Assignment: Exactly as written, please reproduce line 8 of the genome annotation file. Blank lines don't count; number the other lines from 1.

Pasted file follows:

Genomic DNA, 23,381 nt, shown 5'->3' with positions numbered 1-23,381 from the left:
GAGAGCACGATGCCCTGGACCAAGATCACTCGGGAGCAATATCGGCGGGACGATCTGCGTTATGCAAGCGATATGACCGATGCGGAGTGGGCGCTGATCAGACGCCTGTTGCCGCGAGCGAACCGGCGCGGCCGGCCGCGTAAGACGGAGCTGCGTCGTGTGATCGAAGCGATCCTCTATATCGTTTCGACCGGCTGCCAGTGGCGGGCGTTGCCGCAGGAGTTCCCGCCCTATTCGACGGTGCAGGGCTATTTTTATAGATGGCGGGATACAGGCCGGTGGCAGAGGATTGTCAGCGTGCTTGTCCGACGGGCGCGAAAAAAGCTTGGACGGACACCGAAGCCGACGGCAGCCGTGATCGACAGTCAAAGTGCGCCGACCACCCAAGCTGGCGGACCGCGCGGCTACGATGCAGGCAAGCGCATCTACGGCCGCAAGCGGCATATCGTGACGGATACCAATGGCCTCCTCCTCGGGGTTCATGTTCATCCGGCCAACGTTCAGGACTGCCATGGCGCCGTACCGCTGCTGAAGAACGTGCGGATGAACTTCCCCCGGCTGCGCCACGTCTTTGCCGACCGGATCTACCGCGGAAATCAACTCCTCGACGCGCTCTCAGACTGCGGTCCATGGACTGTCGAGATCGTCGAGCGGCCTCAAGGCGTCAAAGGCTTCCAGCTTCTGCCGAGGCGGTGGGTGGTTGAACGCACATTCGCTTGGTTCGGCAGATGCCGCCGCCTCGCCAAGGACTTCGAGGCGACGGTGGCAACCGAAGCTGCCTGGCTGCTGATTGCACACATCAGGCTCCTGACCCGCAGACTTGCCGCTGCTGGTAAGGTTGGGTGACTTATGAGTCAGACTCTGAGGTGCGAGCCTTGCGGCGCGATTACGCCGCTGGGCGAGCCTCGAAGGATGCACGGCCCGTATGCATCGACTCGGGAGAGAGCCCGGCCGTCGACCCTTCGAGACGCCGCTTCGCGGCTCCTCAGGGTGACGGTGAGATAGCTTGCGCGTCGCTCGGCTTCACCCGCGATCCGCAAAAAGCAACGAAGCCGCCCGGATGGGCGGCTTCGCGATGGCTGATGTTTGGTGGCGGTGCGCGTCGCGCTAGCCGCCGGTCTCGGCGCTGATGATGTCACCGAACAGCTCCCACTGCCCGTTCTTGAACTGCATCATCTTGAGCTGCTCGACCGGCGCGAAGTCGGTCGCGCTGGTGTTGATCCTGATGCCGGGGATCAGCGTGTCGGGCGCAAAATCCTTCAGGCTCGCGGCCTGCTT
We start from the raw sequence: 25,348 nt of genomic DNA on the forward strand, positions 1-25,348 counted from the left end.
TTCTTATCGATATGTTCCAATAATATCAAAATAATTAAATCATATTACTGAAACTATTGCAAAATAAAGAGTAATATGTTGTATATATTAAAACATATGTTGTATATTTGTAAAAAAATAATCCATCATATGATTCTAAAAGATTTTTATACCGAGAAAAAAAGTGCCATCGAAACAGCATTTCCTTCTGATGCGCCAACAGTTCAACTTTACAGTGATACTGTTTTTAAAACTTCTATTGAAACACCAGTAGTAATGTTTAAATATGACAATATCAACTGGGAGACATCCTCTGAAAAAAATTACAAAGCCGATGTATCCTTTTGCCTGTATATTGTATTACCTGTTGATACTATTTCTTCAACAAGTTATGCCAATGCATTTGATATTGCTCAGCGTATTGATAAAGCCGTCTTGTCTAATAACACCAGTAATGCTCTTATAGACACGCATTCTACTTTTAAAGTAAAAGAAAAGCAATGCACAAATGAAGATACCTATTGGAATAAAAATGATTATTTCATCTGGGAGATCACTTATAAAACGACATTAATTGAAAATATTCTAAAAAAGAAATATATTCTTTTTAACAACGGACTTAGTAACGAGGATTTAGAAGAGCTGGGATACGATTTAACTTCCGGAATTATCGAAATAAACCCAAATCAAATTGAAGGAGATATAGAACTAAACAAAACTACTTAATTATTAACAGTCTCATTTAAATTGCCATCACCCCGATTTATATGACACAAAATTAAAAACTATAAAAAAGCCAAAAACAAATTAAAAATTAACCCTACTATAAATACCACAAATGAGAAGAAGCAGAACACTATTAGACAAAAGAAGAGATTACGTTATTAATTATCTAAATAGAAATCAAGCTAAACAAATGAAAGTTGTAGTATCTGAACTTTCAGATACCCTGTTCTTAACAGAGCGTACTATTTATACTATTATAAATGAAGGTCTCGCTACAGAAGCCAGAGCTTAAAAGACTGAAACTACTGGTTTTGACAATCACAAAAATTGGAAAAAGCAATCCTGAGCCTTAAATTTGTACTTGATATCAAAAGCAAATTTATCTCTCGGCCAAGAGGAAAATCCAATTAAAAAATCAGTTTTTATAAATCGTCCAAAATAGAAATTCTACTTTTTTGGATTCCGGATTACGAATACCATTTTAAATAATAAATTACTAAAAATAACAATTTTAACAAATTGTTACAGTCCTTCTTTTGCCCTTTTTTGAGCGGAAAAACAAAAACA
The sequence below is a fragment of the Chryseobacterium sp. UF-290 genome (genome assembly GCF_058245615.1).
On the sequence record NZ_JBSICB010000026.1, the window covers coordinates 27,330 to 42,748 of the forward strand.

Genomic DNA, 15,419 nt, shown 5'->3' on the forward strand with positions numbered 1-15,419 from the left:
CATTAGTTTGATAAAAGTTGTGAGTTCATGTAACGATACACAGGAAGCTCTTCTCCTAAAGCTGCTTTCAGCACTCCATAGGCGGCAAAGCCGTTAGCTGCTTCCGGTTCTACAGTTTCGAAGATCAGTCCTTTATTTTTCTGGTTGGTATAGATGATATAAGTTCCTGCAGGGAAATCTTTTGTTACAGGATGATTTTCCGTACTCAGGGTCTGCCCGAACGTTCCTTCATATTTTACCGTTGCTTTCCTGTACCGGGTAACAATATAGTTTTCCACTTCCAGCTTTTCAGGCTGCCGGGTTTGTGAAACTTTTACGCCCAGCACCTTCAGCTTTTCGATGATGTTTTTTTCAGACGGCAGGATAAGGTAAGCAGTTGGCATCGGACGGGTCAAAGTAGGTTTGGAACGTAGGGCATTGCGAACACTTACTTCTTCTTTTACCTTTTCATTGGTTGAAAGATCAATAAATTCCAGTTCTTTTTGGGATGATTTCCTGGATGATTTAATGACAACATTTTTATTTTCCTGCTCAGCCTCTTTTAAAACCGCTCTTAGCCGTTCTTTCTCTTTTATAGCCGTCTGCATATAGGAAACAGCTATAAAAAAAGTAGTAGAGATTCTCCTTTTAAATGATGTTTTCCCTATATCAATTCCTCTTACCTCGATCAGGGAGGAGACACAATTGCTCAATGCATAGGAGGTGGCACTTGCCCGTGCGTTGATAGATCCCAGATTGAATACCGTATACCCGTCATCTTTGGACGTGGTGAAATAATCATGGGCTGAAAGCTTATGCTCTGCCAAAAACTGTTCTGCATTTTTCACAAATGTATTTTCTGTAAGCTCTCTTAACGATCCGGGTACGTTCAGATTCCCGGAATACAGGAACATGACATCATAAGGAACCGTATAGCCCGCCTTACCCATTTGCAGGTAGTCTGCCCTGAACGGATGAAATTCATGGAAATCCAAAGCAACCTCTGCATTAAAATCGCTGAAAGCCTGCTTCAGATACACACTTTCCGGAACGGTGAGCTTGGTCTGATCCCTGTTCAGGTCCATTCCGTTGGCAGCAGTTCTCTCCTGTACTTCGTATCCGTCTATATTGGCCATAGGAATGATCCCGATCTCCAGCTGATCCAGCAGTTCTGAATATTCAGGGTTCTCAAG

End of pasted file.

CATTAGTTTGATAAAAGTTGTGAGTTCATGTAACGATACACAGGAAGCTCTTCTCCTAAAGCTGCTTTCAGCACTCCATAGGCGGCAAAGCCGTTAGCTGCTTCCGGTTCTACAGTTTCGAAGATCAGTCCTTTATTTTTCTGGTTGGTATAGATGATATAAGTTCCTGCAGGGAAATCTTTTGTTACAGGATGATTTTCCGTACTCAGGGTCTGCCCGAACGTTCCTTCATATTTTACCGTTGCTTTCCTGTACCGGGTAACAATATAGTTTTCCACTTCCAGCTTTTCAGGCTGCCGGGTTTGTGAAACTTTTACGCCCAGCACCTTCAGCTTTTCGATGATGTTTTTTTCAGACGGCAGGATAAGGTAAGCAGTTGGCATCGGACGGGTCAAAGTAGGTTTGGAACGTAGGGCATTGCGAACACTTACTTCTTCTTTTACCTTTTCATTGGTTGAAAGATCAATAAATTCCAGTTCTTTTTGGGATGATTTCCTGGATGATTTAATGACAACATTTTTATTTTCCTGCTCAGCCTCTTTTAAAACCGCTCTTAGCCGTTCTTTCTCTTTTATAGCCGTCTGCATATAGGAAACAGCTATAAAAAAAGTAGTAGAGATTCTCCTTTTAAATGATGTTTTCCCTATATCAATTCCTCTTACCTCGATCAGGGAGGAGACACAATTGCTCAATGCATAGGAGGTGGCACTTGCCCGTGCGTTGATAGATCCCAGATTGAATACCGTATACCCGTCATCTTTGGACGTGGTGAAATAATCATGGGCTGAAAGCTTATGCTCTGCCAAAAACTGTTCTGCATTTTTCACAAATGTATTTTCTGTAAGCTCTCTTAACGATCCGGGTACGTTCAGATTCCCGGAATACAGGAACATGACATCATAAGGAACCGTATAGCCCGCCTTACCCATTTGCAGGTAGTCTGCCCTGAACGGATGAAATTCATGGAAATCCAAAGCAACCTCTGCATTAAAATCGCTGAAAGCCTGCTTCAGATACACACTTTCCGGAACGGTGAGCTTGGTCTGATCCCTGTTCAGGTCCATTCCGTTGGCAGCAGTTCTCTCCTGTACTTCGTATCCGTCTATATTGGCCATAGGAATGATCCCGATCTCCAGCTGATCCAGCAGTTCTGAATATTCAGGGTTCTCAAG